• Green Beret Stripped Of Valor Award After Disclosure Will Get To Retire With Benefits

    Army officers ruled Sunday evening that Maj. Matthew L. Golsteyn, stripped of awards following a secretive investigation, can retire with benefits.

    The Board of Inquiry heard testimony alleging that when he was interviewing for a CIA position in 2011, Golsteyn disclosed that he killed an unarmed man in Afghanistan who was supposedly a bomb maker for the Taliban, The Washington Post reports.

    An Army investigation turned up nothing, and Golsteyn’s fellow soldiers declined to testify against him, despite being offered full protection and even being threatened with legal action. According to Republican Rep. Duncan Hunter of California, who took up Golsteyn’s cause, the Army hasn’t been able to find a shred of evidence for their accusations.

    The Board didn’t find any evidence that Golsteyn violated the law of armed conflict, either, but instead ruled that he should be given a general discharge for unbecoming conduct.

    Still, the Army decided to strip Golsteyn of the Silver Star and Green Beret’s Special Forces tab, citing an ongoing investigation as justification. He originally received the Silver Star after braving enemy fire from insurgents’ assault on his team.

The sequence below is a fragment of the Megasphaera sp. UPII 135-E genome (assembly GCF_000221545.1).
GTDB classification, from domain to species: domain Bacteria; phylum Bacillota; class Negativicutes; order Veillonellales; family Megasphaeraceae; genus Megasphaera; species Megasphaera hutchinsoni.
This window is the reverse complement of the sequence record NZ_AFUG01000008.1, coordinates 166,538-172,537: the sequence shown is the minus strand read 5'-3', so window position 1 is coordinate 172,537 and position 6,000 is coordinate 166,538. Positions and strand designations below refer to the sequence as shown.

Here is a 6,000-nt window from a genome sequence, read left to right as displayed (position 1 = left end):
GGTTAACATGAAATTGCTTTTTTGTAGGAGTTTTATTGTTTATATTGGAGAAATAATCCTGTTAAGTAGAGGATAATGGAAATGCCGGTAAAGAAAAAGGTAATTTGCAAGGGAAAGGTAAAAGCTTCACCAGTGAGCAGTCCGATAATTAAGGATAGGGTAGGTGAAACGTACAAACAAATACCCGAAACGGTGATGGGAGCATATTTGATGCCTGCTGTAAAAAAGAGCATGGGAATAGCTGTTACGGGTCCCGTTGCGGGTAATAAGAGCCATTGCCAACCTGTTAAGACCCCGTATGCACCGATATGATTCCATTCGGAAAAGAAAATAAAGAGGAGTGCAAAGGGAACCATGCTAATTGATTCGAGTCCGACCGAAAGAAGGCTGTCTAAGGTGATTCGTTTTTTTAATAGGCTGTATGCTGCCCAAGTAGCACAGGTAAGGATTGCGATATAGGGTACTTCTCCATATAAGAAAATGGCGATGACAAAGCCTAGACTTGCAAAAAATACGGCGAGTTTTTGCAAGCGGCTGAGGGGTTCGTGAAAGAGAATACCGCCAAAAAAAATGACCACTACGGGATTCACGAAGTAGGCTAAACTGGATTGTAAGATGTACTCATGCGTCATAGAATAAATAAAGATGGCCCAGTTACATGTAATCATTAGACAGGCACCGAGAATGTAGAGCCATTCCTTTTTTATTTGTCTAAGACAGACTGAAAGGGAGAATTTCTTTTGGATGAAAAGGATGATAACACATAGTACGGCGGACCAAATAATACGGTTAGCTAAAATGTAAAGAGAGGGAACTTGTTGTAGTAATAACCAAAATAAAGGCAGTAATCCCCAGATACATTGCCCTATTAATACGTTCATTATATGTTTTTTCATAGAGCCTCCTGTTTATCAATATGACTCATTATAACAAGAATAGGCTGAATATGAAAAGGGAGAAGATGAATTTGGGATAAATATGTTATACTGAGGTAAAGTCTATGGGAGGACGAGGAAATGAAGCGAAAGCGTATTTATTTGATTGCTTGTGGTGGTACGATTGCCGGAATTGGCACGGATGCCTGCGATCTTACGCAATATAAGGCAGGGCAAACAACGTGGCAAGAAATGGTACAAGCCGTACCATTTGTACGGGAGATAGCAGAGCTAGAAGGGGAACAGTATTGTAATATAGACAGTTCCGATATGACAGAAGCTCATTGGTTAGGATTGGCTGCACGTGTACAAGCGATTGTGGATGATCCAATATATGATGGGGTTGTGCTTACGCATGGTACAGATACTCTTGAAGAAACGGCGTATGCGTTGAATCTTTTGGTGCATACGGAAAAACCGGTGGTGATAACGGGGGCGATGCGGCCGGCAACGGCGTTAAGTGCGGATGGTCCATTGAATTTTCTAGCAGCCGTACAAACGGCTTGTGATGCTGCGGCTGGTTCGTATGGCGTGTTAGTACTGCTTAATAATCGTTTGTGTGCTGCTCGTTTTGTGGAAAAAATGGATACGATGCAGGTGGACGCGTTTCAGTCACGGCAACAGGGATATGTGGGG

The CIA refused to let the video of Golsteyn’s polygraph test into the Board of Inquiry’s evidence record. Although a transcript of that test was also initially refused, last Friday, that decision was reversed.

    “For four years, the Army made Matt’s life a living nightmare and the major charges they sought … were unsupported by the evidence,” Hunter told The Washington Post. “Especially considering what the Army tried to do, this is a major victory for Matt and for every soldier in harm’s way, who don’t have the time or the opportunity to litigate split-second battlefield decisions from the rear, sometimes years after the fact even, as the Army did in Matt’s case.” Hunter has characterized the investigation as a witch hunt.

    In the past, Golsteyn has criticized the war in Afghanistan and was quoted as saying, “We’re the insurgents here … and we’re selling a poor product called the Kabul government.”

    Golsteyn isn’t out of the woods, yet. The Army will place a memorandum of reprimand in his file, which effectively ends his career, though Golsteyn was planning to leave, regardless.

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